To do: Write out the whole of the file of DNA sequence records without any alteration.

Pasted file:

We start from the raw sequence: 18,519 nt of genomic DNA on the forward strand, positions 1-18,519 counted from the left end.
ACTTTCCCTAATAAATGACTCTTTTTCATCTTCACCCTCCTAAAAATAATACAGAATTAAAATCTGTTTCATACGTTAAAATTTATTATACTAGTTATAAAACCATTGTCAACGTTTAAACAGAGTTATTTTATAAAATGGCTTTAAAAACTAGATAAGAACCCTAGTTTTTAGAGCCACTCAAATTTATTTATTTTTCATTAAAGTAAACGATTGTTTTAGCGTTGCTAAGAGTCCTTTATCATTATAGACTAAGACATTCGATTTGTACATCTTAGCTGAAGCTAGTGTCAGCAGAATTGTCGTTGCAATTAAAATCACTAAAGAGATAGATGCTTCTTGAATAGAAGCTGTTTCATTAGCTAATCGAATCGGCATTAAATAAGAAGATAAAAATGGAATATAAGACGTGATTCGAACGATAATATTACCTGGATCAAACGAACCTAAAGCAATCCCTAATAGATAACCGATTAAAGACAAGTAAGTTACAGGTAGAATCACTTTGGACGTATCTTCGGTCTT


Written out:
We start from the raw sequence: 18,519 nt of genomic DNA on the forward strand, positions 1-18,519 counted from the left end.
ACTTTCCCTAATAAATGACTCTTTTTCATCTTCACCCTCCTAAAAATAATACAGAATTAAAATCTGTTTCATACGTTAAAATTTATTATACTAGTTATAAAACCATTGTCAACGTTTAAACAGAGTTATTTTATAAAATGGCTTTAAAAACTAGATAAGAACCCTAGTTTTTAGAGCCACTCAAATTTATTTATTTTTCATTAAAGTAAACGATTGTTTTAGCGTTGCTAAGAGTCCTTTATCATTATAGACTAAGACATTCGATTTGTACATCTTAGCTGAAGCTAGTGTCAGCAGAATTGTCGTTGCAATTAAAATCACTAAAGAGATAGATGCTTCTTGAATAGAAGCTGTTTCATTAGCTAATCGAATCGGCATTAAATAAGAAGATAAAAATGGAATATAAGACGTGATTCGAACGATAATATTACCTGGATCAAACGAACCTAAAGCAATCCCTAATAGATAACCGATTAAAGACAAGTAAGTTACAGGTAGAATCACTTTGGACGTATCTTCGGTCTT